...
    }
}

Additionally, you could use this new interface to define a collection of such objects:

var list = new List<ICombined> { 6, "string" };

Defining an interface this way, it becomes retroactive. That is, types which implement all base interfaces for the implicit interface also are said to implement the implicit one.

The Rules

  1. An implicit interface may combine any number of interfaces.
  2. An implicit interface may not define any additional functionality. That is, it must be empty.

That’s really it.

Finally, the run-time will have to do some type checking, which it should do already for the is and as keywords. It wouldn’t need to know all implicit interfaces that a type implements, it would just need to check as requested.

var implemented = 6 is ICombined;

This basically asks, “Does the type of 6, which is int, implement ICombined?” To determine that, it sees that ICombined is an implicit interface so it asks, “Does it implement all of the interfaces implmented by ICombined?” So it’s equivalent to writing:

var implemented = 6 is IConvertible && 6 is IComparable;

Simple field and property assignments would be compiler-verifiable.

A Practical Example

As with any framework, there are a few holes in WPF. ObservableCollection<T> is one of these. The class is coded in such a way that you can only access it (read and write) on the thread which it was created. I’m sure they had their reasons, but this has caused me issues in asynchronous applications.

Suppose you want to show a screen, but the view model contains a collection of strings which may take some time to populate. Being the good MVVM developer you are, you decided to use ObservableCollection<string> to back the property. And wanting to ensure that the property is always a collection which notifies of any changes, you made that the property type as well. You also returned the view model with the collection empty and are populating it off of the UI thread so that your interface doesn’t freeze while loading the data because you know that’s really annoying for the user.

Now that you have your asynchronous solution all coded up to architectural perfection, you run the app and it crashes because theObservableCollection<string> you used isn’t thread safe and editing it off of the UI thread (as is good practice) causes it to barf. Great. now you have to either load synchronously or develop your own thread-safe notifying collection. Fortunately for you, there are such collections available online.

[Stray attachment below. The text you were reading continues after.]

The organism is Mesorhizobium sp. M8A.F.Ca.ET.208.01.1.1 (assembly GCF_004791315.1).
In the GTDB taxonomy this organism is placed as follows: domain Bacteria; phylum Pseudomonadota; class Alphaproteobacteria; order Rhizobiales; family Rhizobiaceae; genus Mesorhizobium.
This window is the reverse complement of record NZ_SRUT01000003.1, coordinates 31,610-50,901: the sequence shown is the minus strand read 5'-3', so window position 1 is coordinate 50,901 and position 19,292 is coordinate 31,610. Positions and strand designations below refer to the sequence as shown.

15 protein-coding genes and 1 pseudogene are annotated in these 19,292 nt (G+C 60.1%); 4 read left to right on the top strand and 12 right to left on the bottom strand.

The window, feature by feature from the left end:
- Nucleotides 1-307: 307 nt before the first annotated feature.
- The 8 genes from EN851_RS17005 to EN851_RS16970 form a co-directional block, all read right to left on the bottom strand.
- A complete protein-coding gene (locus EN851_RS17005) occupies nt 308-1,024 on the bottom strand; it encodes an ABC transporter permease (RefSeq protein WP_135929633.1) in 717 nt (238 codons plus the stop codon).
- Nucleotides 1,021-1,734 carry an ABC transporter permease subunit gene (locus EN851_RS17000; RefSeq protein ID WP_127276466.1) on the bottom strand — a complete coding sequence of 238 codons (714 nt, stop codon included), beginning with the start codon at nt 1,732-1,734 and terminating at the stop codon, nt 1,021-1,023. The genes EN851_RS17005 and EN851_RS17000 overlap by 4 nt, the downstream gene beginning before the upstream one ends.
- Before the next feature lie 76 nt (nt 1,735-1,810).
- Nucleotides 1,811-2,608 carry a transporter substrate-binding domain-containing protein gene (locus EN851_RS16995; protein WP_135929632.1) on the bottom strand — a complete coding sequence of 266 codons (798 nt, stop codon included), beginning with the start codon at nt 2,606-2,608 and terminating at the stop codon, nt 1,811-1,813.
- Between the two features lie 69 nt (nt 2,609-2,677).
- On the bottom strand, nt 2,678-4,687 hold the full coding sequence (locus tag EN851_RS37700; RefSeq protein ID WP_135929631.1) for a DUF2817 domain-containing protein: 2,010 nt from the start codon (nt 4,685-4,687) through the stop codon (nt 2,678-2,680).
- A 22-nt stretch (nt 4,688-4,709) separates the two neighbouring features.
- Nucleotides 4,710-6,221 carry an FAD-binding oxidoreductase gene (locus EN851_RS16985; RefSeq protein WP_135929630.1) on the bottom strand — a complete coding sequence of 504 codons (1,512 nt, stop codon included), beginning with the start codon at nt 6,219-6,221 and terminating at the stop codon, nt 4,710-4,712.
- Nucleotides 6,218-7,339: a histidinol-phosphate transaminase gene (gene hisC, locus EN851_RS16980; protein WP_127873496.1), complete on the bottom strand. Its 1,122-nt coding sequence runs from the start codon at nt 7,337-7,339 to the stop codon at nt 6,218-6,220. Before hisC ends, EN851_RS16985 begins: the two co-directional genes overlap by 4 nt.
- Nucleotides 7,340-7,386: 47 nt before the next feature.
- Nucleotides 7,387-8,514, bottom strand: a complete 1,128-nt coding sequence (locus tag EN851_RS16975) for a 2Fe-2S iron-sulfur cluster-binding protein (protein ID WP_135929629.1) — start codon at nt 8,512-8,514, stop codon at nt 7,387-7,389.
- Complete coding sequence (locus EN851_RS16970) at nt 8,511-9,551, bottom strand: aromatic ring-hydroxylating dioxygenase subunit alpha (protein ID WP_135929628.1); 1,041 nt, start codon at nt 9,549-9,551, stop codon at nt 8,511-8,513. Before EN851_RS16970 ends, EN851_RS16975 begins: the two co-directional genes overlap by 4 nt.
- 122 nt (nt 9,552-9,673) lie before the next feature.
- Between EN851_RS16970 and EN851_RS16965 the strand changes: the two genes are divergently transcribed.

So you have a problem. What type can you use for your property which implements IEnumerable and INotifyCollectionChanged? I’ll give you a hint: there isn’t a built-in abstraction type that does this. So you make one:

public interface INotifyingEnumerable : IEnumerable, INotifyCollectionChanged {}

Awesome. Sort of. Now you have to make either a wrapper class or a subclass which implements this interface and passes implementation details down to the fantastic thread-safe solution you found online.

public class MyNotifyingEnumerable : INotifyingEnumerable
{
    private FantasticDownloadedCollection _collection;

    public IEnumerator GetEnumerator() { return _collection.GetEnumerator(); }
    ...
}

This sucks! You know that FantasticDownloadedCollection implements both of these interfaces. It’s stupid that you have to create a new class just to implement your custom interface. If only there were a way that the compiler could know that you just want any class which implements both interfaces!

Then you remember this blog post, and amazingly enough, the good people over at Microsoft read it, too. They have implemented implicit interfaces for people just like you. Now you can add a single keyword to your interface declaration

public implicit interface INotifyingEnumerable : IEnumerable, INotifyCollectionChanged {}

and remove your custom class altogether. Qapla’!

A Final Take

There is some debate as to whether empty interfaces should be allowed or have a place in applications. Usually they’re little more than marker interfaces. On occasion, they can be helpful with DI containers such as Castle.Windsor. Other than that, I think they’re fairly useless.

This feature proposal gives true purpose and utility to empty interfaces.

Next time, I’ll respond to a post which suggested a coding practice that made me cringe.